The hardest thing about a puzzle game should be the puzzles themselves. They should require thinking and logic, but ultimately be designed to be cracked. Hexologic has those puzzles, but they aren’t the hardest part about the game. No, that belongs to the menu UI; even after completing all the puzzles in the game, this is one test I still can’t get my head around.
At its’ most basic, Hexologic is a maths puzzle game. Players are required to assign numbers to hexagons to match the required total amount at the end of the line of hexagons. There are over 100 levels in total with some hidden away and only becoming available after completing their requisite block of 15 levels. Hexologic does a good job introducing new mechanics to the levels and showing the player how they work in an easier puzzle, before quickly ramping up the difficulty. Some hexagons have numbers you can’t adjust and must work around, some are the sum of other hexagons and some must be higher or lower than adjacent ones. You are only ever inputting the numbers one, two or three, but you would be surprised just how much variety there can be in doing so.
Choosing which level to attempt next, or even knowing which ones you have completed is a completely different ball game. Hexologic goes minimalistic for its’ menu, but rather than being crisp and clean it is instead confusing and infuriating.
Firstly, the level select is a long list up the screen, almost like Jack climbing his beanstalk. It is meant to convey a journey starting from underwater and ending up traversing space, but it is painful to scroll up and down. You can use the back buttons to skip up and down the list in larger chunks – the directional buttons sometimes inadvertently also send you back to the beginning of the list – but depending on whether you are in the main list, or off on the secret levels will vary the results of your navigation. If each specific areas’ list of levels were all on the one screen, it would make navigating so much easier.
In the top corners of the menu are two icons: one featuring a heart, the other a green animal face. After experimenting with the animal face, I deduced that this is the difficulty select. Green animal face equals easy; red animal face equals hard. This is at no point communicated to you though. This isn’t some hardcore action-RPG where the lack of information only adds to the difficulty, this is me selecting the difficulty for the puzzles. It absolutely should be communicated better.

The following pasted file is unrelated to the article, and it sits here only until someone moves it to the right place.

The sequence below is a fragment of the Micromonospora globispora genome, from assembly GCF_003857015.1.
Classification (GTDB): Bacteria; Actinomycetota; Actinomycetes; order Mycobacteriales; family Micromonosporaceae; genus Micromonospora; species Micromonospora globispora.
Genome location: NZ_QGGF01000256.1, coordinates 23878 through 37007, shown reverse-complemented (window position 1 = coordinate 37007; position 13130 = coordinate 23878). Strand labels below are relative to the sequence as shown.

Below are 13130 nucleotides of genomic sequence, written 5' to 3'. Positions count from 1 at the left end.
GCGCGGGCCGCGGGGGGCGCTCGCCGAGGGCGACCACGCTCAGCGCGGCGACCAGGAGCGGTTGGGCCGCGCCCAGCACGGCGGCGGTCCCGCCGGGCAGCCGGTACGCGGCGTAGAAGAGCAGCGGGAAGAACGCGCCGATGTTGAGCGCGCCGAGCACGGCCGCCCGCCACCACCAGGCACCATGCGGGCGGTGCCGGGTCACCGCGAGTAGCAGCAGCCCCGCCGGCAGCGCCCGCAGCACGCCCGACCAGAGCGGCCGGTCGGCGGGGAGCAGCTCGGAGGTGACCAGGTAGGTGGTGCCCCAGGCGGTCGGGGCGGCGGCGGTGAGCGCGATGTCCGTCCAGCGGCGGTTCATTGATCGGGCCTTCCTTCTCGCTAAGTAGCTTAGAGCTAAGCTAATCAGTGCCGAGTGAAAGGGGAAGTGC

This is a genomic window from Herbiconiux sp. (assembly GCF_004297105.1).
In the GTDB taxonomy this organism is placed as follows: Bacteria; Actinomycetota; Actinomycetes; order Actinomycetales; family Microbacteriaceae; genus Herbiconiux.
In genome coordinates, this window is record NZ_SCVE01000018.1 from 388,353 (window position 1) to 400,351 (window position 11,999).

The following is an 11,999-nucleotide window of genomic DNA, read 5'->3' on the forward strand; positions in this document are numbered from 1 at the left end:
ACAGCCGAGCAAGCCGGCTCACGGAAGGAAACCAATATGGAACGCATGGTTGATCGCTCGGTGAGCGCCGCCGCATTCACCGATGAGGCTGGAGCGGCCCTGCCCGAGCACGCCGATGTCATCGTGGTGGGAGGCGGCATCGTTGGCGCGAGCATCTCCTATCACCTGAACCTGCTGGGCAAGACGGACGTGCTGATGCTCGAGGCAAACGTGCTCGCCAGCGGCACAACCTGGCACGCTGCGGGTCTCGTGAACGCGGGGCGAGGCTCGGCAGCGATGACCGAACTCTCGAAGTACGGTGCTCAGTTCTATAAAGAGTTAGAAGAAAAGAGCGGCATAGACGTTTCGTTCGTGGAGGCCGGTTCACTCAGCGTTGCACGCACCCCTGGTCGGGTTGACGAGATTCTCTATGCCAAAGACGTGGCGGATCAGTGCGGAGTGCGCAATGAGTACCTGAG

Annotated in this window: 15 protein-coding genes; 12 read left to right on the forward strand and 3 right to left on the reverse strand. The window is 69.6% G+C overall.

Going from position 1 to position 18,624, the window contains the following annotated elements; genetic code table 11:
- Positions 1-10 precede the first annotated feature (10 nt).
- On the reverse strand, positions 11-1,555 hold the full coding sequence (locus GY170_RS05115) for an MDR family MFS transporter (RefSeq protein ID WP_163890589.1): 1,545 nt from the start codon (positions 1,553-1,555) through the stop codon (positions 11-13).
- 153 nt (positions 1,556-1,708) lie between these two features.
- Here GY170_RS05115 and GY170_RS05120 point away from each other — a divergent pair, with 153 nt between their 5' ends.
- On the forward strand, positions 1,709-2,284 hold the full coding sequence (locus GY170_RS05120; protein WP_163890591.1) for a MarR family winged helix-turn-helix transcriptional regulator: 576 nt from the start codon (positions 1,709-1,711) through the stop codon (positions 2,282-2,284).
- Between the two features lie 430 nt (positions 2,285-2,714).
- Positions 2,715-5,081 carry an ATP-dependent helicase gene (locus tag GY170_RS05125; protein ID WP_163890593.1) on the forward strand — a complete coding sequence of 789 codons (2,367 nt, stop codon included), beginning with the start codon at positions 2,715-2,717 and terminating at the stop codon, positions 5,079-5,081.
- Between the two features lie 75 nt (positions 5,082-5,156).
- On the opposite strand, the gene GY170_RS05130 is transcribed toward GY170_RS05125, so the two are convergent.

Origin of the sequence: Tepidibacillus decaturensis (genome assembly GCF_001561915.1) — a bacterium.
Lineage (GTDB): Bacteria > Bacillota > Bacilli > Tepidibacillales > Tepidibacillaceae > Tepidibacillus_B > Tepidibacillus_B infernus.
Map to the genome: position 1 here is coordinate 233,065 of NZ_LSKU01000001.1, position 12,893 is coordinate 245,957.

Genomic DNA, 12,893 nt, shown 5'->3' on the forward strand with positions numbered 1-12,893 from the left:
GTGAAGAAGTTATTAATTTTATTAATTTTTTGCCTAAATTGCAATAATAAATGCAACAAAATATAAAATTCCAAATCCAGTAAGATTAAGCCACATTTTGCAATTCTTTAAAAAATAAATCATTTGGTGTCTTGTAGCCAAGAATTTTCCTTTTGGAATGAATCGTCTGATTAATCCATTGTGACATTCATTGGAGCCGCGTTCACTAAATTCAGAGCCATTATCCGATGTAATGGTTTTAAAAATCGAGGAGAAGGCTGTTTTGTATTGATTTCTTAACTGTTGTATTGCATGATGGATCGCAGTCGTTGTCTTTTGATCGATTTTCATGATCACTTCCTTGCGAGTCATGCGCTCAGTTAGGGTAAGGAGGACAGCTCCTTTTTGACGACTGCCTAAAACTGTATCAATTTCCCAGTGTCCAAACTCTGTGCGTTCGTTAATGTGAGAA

The actual difference between ‘easy’ and ‘hard’ is that on easy mode, if the numbers in a line of hexagons meet the required target, the line will turn green. On ‘hard’ mode, they do not change colour. I didn’t notice any other differences. There could be, but again, I haven’t been informed.
Then we get to the heart in the top left corner, and quite frankly this is the most bizarre design feature of the lot. Pressing X when you have a level highlighted will add a heart next to it. But what is this for? Is it to show which levels you like and which you don’t if you were to return? I never figured it out throughout my entire time with Hexologic.
What I did use it for though was to indicate which levels I had completed, because Hexologic does not do this for you. Complete a level, and it offers no confirmation on the menu that it has been beaten. This makes it very difficult to keep track of; not so much the main levels as you can scroll to the top for the last level you completed, but for those secret levels it is impossible to check which ones have been bested.
Whether or not this is the intention of this heart, I do not know. But manually having to highlight which levels I have completed is something I have never come across before, which makes me think it has some other purpose that I never utilised.
In the levels themselves, a sub-menu can be brought up using the RB button, where you can add in placeholders for the number you think should fit in that hexagon. I only discovered this by fiddling around with the controls – again it is never brought to your attention by the game – and even then, it doesn’t work all the time. Some levels it does, some it simply does not.
If you can fathom out which levels you have completed, and which are outstanding, Hexologic on Xbox One comes with 11 achievements to unlock. Many are for completing the three special levels that accompany each section, and a couple are for taking down all levels on hard mode. Providing you keep track of what you have and haven’t completed, this should not be a difficult completion.
On one hand, Hexologic is a gentle and calming puzzle game, and is a great way to unwind on an evening. But then on the other, the menu design, layout and general lack of direction are a complete paradox to the game and will cause more frustration than any of the puzzles will. As such, it is difficult to recommend it as it is.